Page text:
Wednesday, November 30, 2011

Health Care Needs Real Reform

Look, the way health care works now is a fee for service process. That, along with malpractice lawsuits, creates a huge incentive for providers to give you as many services (such as tests, medication, etc.) as possible so that they can list them and charge for them. If there is the slightest reason for a service, it will be provided and charged. Patients do not understand medicine enough to refuse certain services that are probably unnecessary and since the insurance company pays, there's no incentive for patients to refuse all the services that are given to them even if they were educated enough to understand which is ridiculous.

What are the profits to insurance companies as a whole? From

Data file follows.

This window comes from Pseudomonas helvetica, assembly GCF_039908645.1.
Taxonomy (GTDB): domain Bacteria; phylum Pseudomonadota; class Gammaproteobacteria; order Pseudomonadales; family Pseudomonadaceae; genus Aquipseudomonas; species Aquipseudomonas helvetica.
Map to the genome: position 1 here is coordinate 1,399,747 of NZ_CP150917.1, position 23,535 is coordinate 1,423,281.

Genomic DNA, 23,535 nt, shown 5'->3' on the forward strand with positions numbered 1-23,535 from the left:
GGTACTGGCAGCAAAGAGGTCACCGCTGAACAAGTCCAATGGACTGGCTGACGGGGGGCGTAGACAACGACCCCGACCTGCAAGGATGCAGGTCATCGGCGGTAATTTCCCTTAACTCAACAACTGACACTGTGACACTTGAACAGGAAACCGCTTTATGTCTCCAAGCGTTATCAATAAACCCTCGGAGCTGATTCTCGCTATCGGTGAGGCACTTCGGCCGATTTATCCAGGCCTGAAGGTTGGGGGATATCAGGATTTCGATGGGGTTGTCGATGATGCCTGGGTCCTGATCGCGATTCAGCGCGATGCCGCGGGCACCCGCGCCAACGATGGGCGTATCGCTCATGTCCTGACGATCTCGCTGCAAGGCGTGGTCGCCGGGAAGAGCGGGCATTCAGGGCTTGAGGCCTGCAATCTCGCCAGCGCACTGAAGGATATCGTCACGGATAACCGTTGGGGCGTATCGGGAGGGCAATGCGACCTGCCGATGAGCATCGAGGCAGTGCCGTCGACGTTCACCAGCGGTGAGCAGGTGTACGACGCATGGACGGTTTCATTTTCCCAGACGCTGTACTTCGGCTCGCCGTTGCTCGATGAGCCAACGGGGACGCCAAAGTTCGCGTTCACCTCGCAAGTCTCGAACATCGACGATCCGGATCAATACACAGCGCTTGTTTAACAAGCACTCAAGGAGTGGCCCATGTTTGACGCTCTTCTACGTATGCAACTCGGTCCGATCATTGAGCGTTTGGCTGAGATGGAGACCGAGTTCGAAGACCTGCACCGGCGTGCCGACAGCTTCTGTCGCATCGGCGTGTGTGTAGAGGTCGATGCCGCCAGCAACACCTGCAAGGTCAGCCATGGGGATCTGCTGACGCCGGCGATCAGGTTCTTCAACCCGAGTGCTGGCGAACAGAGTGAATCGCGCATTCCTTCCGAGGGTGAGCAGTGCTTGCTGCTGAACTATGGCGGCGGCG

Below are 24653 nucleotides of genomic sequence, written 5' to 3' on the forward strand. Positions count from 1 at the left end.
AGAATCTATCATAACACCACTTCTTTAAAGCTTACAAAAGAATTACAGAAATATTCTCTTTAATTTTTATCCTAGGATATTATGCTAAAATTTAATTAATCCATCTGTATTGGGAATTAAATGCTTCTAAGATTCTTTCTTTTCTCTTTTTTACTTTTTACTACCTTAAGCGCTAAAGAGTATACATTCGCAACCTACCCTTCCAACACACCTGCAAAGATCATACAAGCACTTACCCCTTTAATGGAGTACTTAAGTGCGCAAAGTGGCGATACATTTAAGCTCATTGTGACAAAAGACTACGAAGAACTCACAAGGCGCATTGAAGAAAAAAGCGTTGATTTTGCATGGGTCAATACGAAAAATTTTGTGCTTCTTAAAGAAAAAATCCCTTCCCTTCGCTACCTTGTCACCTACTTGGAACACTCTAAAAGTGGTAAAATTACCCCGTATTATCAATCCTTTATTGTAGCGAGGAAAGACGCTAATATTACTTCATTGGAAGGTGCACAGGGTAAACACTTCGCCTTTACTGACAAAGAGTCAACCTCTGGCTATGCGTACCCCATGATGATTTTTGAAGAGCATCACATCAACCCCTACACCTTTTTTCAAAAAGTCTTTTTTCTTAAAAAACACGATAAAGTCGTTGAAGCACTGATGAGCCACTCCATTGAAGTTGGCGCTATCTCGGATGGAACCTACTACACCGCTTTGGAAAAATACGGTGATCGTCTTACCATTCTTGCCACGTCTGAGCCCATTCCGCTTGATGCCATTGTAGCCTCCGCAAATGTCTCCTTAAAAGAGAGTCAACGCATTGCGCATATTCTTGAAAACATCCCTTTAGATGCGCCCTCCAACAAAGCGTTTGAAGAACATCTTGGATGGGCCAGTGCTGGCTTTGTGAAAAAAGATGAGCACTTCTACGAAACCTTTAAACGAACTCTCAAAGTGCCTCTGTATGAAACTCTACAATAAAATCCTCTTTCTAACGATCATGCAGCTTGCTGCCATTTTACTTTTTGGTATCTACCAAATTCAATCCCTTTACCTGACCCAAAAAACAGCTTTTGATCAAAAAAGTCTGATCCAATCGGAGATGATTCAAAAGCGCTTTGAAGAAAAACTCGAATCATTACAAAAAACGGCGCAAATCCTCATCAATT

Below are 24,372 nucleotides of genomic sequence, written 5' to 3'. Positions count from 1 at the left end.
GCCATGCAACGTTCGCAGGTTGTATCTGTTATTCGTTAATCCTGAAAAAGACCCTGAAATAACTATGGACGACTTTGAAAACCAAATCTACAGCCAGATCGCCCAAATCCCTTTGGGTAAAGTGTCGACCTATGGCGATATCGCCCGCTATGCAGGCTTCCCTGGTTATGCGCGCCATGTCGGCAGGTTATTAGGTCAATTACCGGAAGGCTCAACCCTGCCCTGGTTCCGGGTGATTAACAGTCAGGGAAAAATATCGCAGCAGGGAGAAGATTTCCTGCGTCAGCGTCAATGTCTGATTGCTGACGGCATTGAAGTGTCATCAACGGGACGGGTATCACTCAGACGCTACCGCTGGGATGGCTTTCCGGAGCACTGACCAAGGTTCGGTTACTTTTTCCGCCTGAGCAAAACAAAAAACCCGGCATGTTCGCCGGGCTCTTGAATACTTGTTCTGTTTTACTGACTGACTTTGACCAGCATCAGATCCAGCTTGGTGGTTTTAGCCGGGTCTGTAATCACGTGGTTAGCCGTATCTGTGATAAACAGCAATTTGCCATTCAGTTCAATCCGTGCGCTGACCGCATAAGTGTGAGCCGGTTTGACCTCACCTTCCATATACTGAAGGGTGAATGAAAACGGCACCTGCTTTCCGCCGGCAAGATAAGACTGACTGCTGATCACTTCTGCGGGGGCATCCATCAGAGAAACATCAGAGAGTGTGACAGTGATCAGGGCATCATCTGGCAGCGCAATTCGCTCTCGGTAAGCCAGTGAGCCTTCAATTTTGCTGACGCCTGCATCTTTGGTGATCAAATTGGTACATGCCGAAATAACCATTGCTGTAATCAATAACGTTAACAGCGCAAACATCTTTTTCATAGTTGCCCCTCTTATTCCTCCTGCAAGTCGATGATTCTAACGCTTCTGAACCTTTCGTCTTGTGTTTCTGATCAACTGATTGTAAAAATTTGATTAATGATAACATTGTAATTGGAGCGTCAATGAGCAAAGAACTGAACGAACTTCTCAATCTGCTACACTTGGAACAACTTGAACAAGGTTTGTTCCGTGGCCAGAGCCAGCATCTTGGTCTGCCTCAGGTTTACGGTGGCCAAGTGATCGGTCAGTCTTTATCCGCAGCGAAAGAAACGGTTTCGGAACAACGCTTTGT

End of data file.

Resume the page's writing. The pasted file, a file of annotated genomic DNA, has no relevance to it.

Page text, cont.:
According to many on the left, health insurance companies are sleazy and unethical, making obscene profits by charging high prices to sick people, giving physicians and patients the runaround to avoid paying bills, and rescinding policies just when people who paid in good faith get cancer, while their executives often walk away with millions in compensation. Last year, health insurance companies did rack up big profits, but it turns out that the combined profits of the country’s five largest for-profit health insurance companies — United, WellPoint, Aetna, Humana and Cigna — were $11.7 billion, only 0.5 percent of total health care spending. Even confiscating every penny of those profits would add up to less than half of the cost-saving threshold. And even not-for-profit insurance companies need to have an operating margin — a profit by another name. There just isn’t enough money there to make a dent in health care spending.